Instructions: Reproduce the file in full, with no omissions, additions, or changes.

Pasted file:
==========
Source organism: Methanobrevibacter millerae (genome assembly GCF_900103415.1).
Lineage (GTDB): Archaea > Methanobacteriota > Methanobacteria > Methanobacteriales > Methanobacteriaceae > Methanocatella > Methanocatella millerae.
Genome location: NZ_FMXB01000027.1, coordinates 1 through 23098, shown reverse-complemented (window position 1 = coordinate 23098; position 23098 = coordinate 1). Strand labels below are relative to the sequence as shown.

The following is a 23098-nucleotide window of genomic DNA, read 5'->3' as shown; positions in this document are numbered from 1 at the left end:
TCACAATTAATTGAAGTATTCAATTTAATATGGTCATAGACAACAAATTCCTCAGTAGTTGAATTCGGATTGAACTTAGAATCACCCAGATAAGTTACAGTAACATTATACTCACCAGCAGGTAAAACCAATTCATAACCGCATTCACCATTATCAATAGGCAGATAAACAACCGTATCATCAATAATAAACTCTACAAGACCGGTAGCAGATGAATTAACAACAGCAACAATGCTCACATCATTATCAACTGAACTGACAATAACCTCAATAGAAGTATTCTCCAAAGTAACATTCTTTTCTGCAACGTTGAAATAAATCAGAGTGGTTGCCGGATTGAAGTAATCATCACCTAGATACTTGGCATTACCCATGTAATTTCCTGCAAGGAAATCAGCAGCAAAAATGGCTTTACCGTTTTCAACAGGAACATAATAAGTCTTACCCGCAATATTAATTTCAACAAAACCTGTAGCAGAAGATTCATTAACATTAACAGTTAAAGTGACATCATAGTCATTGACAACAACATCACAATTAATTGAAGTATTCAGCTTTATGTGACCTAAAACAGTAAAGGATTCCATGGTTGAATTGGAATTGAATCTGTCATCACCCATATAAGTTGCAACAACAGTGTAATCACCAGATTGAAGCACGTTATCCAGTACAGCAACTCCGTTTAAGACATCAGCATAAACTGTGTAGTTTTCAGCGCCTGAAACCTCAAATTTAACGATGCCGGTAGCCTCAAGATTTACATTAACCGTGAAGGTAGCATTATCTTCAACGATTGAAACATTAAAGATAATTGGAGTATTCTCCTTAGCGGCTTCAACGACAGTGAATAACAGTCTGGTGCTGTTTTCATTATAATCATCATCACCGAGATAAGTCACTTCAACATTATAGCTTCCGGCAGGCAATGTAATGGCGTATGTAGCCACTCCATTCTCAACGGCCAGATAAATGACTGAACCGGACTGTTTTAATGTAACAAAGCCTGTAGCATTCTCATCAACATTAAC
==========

Source organism: Methanobrevibacter millerae (genome assembly GCF_900103415.1).
Lineage (GTDB): Archaea > Methanobacteriota > Methanobacteria > Methanobacteriales > Methanobacteriaceae > Methanocatella > Methanocatella millerae.
Genome location: NZ_FMXB01000027.1, coordinates 1 through 23098, shown reverse-complemented (window position 1 = coordinate 23098; position 23098 = coordinate 1). Strand labels below are relative to the sequence as shown.

The following is a 23098-nucleotide window of genomic DNA, read 5'->3' as shown; positions in this document are numbered from 1 at the left end:
TCACAATTAATTGAAGTATTCAATTTAATATGGTCATAGACAACAAATTCCTCAGTAGTTGAATTCGGATTGAACTTAGAATCACCCAGATAAGTTACAGTAACATTATACTCACCAGCAGGTAAAACCAATTCATAACCGCATTCACCATTATCAATAGGCAGATAAACAACCGTATCATCAATAATAAACTCTACAAGACCGGTAGCAGATGAATTAACAACAGCAACAATGCTCACATCATTATCAACTGAACTGACAATAACCTCAATAGAAGTATTCTCCAAAGTAACATTCTTTTCTGCAACGTTGAAATAAATCAGAGTGGTTGCCGGATTGAAGTAATCATCACCTAGATACTTGGCATTACCCATGTAATTTCCTGCAAGGAAATCAGCAGCAAAAATGGCTTTACCGTTTTCAACAGGAACATAATAAGTCTTACCCGCAATATTAATTTCAACAAAACCTGTAGCAGAAGATTCATTAACATTAACAGTTAAAGTGACATCATAGTCATTGACAACAACATCACAATTAATTGAAGTATTCAGCTTTATGTGACCTAAAACAGTAAAGGATTCCATGGTTGAATTGGAATTGAATCTGTCATCACCCATATAAGTTGCAACAACAGTGTAATCACCAGATTGAAGCACGTTATCCAGTACAGCAACTCCGTTTAAGACATCAGCATAAACTGTGTAGTTTTCAGCGCCTGAAACCTCAAATTTAACGATGCCGGTAGCCTCAAGATTTACATTAACCGTGAAGGTAGCATTATCTTCAACGATTGAAACATTAAAGATAATTGGAGTATTCTCCTTAGCGGCTTCAACGACAGTGAATAACAGTCTGGTGCTGTTTTCATTATAATCATCATCACCGAGATAAGTCACTTCAACATTATAGCTTCCGGCAGGCAATGTAATGGCGTATGTAGCCACTCCATTCTCAACGGCCAGATAAATGACTGAACCGGACTGTTTTAATGTAACAAAGCCTGTAGCATTCTCATCAACATTAAC